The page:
I wouldn't mind seeing if these people wouldn't like to organize and sort of create a division within the church.
What I don't understand is how these people don't understand that their religious beliefs have nothing to do with US legislation. This is not a Mormon state. Our laws do not have to and should not attempt to uphold your religious beliefs (whatever they are). If you want to help people "create spiritual children" or whatever it is they believe, then do the community development work and invite people to join your religion. Do not attempt to force your religious ideas upon everyone else. How, HOW do people not understand that it doesn't matter if you think it's wrong because of your religion or not - you can't legislate based on religion. You can't legally force others to follow your religion. And here they dropped MILLIONS of dollars on this one law that will be struck down before long. Imagine how that money would have helped the other projects they support. That shows just how important those other projects are to you.

And then they act all surprised when people shun them. They want their kids to feel that it's okay to be different, just as racists wanted their kids to feel it was okay to discriminate against black people based solely on their skin color. Guess what - it's not okay.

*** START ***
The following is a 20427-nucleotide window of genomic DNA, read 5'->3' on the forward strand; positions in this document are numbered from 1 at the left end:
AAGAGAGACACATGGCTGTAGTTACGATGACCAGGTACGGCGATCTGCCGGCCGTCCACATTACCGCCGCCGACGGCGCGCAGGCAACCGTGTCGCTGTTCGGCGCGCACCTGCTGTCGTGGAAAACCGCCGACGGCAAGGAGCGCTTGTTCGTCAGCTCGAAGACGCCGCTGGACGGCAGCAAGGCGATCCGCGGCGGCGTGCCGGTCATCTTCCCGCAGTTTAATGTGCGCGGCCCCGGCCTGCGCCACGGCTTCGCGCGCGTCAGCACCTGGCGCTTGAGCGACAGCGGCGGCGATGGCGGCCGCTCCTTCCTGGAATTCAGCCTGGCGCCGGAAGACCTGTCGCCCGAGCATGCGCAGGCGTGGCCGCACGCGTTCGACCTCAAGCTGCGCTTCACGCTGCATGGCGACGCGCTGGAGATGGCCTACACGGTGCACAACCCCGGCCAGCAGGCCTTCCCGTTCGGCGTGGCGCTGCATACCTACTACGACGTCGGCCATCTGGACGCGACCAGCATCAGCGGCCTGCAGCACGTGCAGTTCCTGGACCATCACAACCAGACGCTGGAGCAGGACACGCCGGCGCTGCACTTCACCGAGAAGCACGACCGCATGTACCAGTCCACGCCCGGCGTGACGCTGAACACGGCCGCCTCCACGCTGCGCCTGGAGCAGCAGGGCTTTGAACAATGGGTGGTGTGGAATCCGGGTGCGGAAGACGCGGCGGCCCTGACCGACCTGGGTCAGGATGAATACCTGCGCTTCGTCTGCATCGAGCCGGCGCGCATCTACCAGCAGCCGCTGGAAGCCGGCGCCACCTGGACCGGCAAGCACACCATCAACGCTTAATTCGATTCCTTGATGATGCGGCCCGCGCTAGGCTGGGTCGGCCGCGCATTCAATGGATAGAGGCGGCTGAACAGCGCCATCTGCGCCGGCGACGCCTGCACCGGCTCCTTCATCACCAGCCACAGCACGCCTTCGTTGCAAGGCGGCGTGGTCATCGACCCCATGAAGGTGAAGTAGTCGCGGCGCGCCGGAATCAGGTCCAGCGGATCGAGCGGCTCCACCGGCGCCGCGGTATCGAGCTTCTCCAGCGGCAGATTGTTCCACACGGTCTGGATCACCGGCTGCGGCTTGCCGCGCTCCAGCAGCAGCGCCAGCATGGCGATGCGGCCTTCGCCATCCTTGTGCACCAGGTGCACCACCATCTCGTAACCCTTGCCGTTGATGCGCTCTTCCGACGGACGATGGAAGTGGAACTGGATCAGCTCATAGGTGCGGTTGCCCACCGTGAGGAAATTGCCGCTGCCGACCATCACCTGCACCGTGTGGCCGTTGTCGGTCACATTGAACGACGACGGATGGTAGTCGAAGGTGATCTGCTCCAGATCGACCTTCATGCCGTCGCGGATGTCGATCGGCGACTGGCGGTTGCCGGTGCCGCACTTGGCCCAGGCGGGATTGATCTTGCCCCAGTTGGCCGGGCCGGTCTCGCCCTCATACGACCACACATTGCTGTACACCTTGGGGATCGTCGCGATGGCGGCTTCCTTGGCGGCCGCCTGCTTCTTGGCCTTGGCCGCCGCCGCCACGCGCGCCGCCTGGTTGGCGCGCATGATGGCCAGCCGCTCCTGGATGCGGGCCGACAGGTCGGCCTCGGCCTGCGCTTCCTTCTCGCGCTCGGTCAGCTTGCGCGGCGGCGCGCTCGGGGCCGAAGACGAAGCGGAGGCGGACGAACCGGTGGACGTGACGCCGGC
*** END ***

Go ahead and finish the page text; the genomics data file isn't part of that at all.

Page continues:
"Says Stewart: 'I hear they threw bags of urine at a temple. If we had lost, it never would have occurred to me to react that way.'" That's because it wouldn't inhibit your ability to function in our legal system if you lost. You didn't actually have anything to lose. It wasn't an insult and affront to your immutable persona characteristics to not pass the law. The cluelessness of these people is what astounds me the most.
They don't honestly see that religion and legislation are two separate things. I've been to Provo on a Sunday. I've seen the entire city shut down because it's the sabbath. They still have laws about selling liquor on Sundays. It is their goal to turn the country (or at least their states which they see as given to them by GOD, thus the Zion-like names) into Mormon law.
The funny thing is, most of the Mormons I know are pretty nice, down to earth people. It's only when you start getting into the higher ranks of the church that things go fucking bonkers. Genealogy is a huge deal to them for a number of reasons. Tracing your linage to the tribes of Israel is the ground level introduction. Finding the REAL name of Adam (a mixture of Native American beliefs and demonology) could, by religious theory give them power over the entire human race. This is some scary shit they are into here, but you don't see it in the day to day.